Urban development projects incompatible with the regulations of world heritage sites could lead to the removal of the historical texture of Yazd Province from UNESCO’s list, an expert at Iran’s Cultural Heritage, Handicrafts and Tourism Organization said.
The recent demolition of a half-ruined building in the province was suspended by the Protection Unit of ICHHTO early this month, after it raised concerns among heritage authorities and compelled them to discuss the risk factors.
Speaking to ILNA, Eskandar Mokhtari, a member of ICHHTO’s Technical Council, said Yazd faces a serious challenge over maintaining its global status.
“The permit issued prior to Yazd’s global status needs revision to comply with the updated regulations set for historical sites,” he said.
Based on international regulations, heavy vehicles are not allowed in the vicinity of vulnerable historical zones and demolition of buildings has to be carried out with great care so as to not damage the neighboring structures.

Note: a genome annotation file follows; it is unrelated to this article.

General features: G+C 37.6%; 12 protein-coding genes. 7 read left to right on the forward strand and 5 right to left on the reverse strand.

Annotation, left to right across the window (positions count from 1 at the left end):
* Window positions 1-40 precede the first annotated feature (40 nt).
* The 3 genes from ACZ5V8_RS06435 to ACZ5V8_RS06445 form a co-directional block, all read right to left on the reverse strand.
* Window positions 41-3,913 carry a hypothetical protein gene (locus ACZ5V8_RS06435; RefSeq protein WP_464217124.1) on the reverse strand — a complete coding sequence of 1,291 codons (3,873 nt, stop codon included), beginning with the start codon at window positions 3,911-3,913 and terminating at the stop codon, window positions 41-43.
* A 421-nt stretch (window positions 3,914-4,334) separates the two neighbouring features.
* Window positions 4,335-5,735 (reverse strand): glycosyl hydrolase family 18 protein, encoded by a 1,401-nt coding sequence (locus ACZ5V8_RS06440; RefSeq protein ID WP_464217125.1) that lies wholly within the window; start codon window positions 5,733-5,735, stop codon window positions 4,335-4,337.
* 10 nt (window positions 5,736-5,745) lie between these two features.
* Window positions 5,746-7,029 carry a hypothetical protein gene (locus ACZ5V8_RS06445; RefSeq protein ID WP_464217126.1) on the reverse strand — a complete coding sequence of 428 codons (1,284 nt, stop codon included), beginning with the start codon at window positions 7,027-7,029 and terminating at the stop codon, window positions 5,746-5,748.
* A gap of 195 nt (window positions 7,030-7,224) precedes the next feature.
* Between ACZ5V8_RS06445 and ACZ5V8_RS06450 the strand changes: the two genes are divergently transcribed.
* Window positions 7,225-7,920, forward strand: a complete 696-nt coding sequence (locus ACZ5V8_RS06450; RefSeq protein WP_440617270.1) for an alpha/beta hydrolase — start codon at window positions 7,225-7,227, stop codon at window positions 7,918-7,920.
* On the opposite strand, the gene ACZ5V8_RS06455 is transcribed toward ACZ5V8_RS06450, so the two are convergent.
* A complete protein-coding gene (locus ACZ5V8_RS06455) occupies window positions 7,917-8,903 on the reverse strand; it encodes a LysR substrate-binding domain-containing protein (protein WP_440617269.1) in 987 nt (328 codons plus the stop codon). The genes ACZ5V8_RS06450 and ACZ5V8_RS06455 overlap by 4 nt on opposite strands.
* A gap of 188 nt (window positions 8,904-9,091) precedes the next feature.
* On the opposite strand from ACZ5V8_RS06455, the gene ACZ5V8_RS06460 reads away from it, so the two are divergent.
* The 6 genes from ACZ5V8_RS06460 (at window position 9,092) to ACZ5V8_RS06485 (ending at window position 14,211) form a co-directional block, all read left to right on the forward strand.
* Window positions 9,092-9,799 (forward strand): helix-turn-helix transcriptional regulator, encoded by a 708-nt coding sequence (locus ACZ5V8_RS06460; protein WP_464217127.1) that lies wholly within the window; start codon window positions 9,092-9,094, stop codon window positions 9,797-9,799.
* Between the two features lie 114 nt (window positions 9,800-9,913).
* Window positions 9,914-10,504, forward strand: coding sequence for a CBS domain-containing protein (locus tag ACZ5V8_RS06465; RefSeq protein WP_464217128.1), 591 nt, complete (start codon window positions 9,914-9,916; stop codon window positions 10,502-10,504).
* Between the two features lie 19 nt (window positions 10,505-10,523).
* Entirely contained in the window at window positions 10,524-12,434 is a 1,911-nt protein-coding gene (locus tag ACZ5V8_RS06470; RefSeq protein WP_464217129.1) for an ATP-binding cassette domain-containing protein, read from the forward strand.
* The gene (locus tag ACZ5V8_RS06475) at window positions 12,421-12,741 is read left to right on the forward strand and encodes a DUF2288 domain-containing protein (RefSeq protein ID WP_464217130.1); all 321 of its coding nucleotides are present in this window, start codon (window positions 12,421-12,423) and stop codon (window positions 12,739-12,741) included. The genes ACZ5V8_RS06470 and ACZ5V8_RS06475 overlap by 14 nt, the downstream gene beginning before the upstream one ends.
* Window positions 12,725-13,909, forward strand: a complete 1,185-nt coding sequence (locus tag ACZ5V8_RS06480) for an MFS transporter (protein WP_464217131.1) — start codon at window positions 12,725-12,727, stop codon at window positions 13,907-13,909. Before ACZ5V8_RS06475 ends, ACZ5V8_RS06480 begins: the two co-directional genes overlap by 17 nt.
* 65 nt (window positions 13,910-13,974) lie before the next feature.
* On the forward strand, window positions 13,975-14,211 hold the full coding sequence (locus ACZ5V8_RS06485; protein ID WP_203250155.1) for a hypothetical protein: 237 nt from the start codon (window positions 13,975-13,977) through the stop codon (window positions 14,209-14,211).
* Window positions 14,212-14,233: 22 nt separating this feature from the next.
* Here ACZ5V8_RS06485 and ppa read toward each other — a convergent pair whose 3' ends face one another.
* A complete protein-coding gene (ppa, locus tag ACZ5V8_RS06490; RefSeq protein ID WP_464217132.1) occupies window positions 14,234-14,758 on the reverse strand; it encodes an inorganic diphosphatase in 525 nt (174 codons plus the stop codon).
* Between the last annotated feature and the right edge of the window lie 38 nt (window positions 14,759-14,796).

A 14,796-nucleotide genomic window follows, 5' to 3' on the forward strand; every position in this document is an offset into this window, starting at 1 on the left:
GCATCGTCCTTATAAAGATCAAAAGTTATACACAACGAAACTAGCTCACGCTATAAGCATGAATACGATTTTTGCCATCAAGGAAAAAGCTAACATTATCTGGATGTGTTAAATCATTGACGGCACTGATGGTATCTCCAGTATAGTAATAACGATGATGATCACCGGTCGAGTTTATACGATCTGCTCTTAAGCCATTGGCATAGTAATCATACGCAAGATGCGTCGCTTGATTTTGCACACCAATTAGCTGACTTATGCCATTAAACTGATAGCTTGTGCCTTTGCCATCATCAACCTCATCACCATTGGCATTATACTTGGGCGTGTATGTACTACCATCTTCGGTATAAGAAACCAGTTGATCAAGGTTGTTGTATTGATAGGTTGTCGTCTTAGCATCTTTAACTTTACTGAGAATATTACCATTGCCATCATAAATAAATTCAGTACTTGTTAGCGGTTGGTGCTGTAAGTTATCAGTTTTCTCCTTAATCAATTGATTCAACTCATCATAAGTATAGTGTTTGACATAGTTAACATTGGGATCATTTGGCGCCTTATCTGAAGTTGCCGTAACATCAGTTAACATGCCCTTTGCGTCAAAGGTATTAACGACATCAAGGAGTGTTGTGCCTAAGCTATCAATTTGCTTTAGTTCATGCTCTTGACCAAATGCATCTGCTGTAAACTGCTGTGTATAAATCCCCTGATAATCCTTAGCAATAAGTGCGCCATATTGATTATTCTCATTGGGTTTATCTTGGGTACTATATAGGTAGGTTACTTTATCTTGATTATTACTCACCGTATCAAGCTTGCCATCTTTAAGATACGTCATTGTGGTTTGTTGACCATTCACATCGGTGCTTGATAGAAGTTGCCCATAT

Furthermore, urban construction standards, including the maximum height of buildings, the extent of construction and buffer zones of historical sites, should also be strictly enforced.
Emphasizing the pivotal role of the public in getting the UNESCO status for Yazd’s historical texture, the official said the local residents’ love of hometown and their efforts for preserving the local color and historical ambiance of the city is influential in retaining the status.
Mokhtari noted that the residents keep the city clean and avoid establishing heterogeneous commercial centers that may harm the archaic texture of the city.
“Nevertheless, the global status of the city will be endangered if governorates, municipalities, city councils and ICHHTO offices fail to fulfill their duties to preserve the historical values of the world heritage site,” he warned. The historical city of Yazd became Iran’s 22nd world heritage site after the World Heritage Committee voted in favor of its inscription on July 9, 2017, during the committee’s 41st session in Krakow, Poland.